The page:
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S.C.V. History
September 25
1970 - Lagasse family helps save Mentryville buildings as Newhall and Malibu brush fires erupt & join into worst fire in SoCal history. Twelve fires over 10 days burn 525,000 acres, kill 13 people and destroy approx. 1,500 structures. [story]
Clampitt fire


Commentary by Dianne Erskine-Hellrigel
| Sunday, Jul 9, 2017

When I was younger, I learned to hunt in Africa. Native Masai taught me how to throw a spear and how to fight off an attacking lion and win.

Many years later, I joined a hunting and gathering group in the Amazon basin, and my African hunting experiences came in handy. I made fishhooks so we could fish, I gathered palm grubs and chocolate flowers, made baskets to carry my delicate fruit back to camp, and boiled piles of stinging nettle to make it edible. I collected chocolate beans and traded them for rice and vegetables from people in boats passing my little village.

I also learned from the African tribesmen how to catch a snake.

The worst snake we have to deal with in California is the rattlesnake. It’s best to avoid a venomous snake if you can, but even the rattlesnake is edible.

You might not think of snake as something you really want to eat, but if there are no grocery stores open due to a natural or man-made disaster, you might think about eating a snake. I’d eat a snake before eating a bug any day. And lots of bugs are definitely edible.

Snake meat has many health benefits. It has no artificial hormones or other additives that our packaged meat has. Snake meat is consumed regularly throughout the world. In China they even make a snake wine. Snake meat is lean. It has a low fat content, fewer calories than red meat and higher protein content. The texture is similar to fish, and it has a bit of a fishy-chicken taste to it.

In Africa, they hunt and eat African rock pythons. These snakes can attain more than 20 feet in length. They can feed an entire village for days.

The men who can bring back a 20-foot python are revered. Python hunters work in pairs. One is the puller and one is the “hole guy.” The hole guy crawls into the hole to face the python head-on. When he’s bitten and the snake is holding on tight, the puller pulls out the hole guy, and the snake comes out with him. Then, all of the tribesmen carry the monster snake back to the village.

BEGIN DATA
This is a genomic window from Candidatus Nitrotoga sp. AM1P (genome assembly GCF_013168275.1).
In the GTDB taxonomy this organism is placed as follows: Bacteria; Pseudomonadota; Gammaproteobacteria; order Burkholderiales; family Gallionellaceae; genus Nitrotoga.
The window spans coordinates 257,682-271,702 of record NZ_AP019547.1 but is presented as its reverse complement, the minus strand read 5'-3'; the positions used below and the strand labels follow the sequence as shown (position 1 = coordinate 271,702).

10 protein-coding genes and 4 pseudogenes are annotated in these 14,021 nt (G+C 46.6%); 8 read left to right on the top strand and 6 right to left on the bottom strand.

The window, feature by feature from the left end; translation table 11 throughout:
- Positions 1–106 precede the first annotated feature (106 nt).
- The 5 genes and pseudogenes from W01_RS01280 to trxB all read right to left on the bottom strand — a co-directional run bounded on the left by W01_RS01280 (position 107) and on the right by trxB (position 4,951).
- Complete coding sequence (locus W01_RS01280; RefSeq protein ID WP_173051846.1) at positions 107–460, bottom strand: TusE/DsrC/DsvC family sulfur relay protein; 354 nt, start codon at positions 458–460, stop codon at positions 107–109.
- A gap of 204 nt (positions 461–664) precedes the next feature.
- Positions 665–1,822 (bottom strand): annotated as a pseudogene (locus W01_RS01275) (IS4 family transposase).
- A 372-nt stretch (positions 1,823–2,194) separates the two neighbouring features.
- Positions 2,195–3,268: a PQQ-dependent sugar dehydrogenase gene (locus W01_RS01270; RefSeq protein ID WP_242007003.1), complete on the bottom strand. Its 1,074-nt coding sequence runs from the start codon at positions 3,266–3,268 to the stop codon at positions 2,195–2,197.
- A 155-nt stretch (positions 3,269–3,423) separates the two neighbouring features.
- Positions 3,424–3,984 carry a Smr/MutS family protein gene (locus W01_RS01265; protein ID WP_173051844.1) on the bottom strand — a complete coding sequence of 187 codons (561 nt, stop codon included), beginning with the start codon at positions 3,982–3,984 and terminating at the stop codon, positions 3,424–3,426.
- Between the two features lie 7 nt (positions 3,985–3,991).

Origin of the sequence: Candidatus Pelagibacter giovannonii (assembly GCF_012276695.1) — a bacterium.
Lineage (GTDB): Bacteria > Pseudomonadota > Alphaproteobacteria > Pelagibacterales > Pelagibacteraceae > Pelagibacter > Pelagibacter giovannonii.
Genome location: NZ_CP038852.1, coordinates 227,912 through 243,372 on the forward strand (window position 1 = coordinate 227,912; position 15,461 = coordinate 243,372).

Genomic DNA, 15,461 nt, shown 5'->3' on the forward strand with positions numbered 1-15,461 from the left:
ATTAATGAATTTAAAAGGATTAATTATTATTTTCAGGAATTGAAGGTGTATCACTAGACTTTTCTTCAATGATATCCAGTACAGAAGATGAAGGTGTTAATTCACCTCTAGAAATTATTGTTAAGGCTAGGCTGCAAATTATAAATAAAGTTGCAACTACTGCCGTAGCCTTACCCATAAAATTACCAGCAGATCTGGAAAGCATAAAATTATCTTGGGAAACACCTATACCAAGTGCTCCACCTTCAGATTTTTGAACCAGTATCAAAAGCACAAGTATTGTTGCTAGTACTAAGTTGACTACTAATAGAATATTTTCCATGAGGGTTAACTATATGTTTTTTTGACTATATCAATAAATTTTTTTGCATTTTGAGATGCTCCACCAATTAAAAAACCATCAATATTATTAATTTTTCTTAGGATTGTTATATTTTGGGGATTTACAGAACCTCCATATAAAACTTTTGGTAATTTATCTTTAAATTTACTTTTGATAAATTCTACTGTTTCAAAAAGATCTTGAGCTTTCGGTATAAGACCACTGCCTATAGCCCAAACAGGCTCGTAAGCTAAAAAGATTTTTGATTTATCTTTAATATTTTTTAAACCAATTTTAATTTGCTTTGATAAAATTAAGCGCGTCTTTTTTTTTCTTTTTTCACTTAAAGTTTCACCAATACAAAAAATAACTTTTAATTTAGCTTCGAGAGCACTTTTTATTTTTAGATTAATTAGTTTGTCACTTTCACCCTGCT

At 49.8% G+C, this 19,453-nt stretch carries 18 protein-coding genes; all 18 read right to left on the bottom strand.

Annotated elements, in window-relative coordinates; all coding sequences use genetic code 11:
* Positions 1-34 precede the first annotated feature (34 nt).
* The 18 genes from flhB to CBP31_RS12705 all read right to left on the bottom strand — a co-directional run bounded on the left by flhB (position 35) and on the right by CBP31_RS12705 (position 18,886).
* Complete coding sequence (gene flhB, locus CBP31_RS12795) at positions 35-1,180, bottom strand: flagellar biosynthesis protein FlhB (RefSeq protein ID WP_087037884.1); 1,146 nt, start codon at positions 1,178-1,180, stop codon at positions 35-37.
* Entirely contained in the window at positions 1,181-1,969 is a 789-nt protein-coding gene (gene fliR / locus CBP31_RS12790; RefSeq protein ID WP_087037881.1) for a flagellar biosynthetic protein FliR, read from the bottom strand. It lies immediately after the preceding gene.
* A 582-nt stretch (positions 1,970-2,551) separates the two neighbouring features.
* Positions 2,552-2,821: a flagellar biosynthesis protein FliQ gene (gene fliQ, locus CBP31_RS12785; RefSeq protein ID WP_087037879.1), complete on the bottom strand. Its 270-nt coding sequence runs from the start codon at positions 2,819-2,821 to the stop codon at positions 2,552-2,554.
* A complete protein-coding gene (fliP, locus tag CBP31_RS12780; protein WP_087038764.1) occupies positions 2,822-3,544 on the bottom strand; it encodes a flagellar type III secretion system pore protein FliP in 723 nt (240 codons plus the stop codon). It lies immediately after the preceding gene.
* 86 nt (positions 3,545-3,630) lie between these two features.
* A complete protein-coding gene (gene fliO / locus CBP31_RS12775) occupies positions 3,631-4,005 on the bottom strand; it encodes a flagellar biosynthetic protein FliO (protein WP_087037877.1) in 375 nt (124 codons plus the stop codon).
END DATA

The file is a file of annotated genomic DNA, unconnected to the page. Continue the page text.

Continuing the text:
But let’s back up for a moment. No one wants to get bitten by a snake. So, the hole guy wraps up his leg or his arm – whichever body part he plans to offer to the snake.

The hole guy can use layers of cloth or leather or animal hides to protect his appendages. The thick layers are tied on with leather straps. Only then does the hole guy slowly lower a leg or an arm (or his entire body, if necessary) into the snake hole. Python snake holes are huge – more like a little cave than the golf ball-sized snake holes we see on our trails.

The hole guy uses sticks on fire to light his way to the snake. Once he’s within reach of the snake, he’ll offer his protected appendage, and the snake will strike. It is then that the hole guy will call out to the puller, or motion to him with his foot or by other means. If the snake is huge, it will be difficult to pull the hole guy out of the hole. It could take six to 10 men pulling on the hole guy’s legs, and up to an hour to yank him completely out of the hole. Or if he has only a leg that he has offered to the python, they will have to grab his arms, head and legs to try to get him out.

Following our example of “noodling” for fish, the Africans have begun calling this activity “snake noodling.” Can you imagine noodling for a snake this way? You wanna noodle for your dinner?

If you really want to taste snake, you can always order it online and have it delivered right to your door. It will already be skinned and cleaned with the head removed, as well as the venom glands if it was a venomous snake.

Some people say it tastes like chicken. It tastes more like alligator to me.

 

 

Dianne Erskine-Hellrigel is executive director of the Community Hiking Club and president of the Santa Clara River Watershed Conservancy. Contact Dianne through communityhikingclub.org or at zuliebear@aol.com.

 

 

 

 

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1 Comment

  1. john weigelt says:

    Wonder if they are taking applications?

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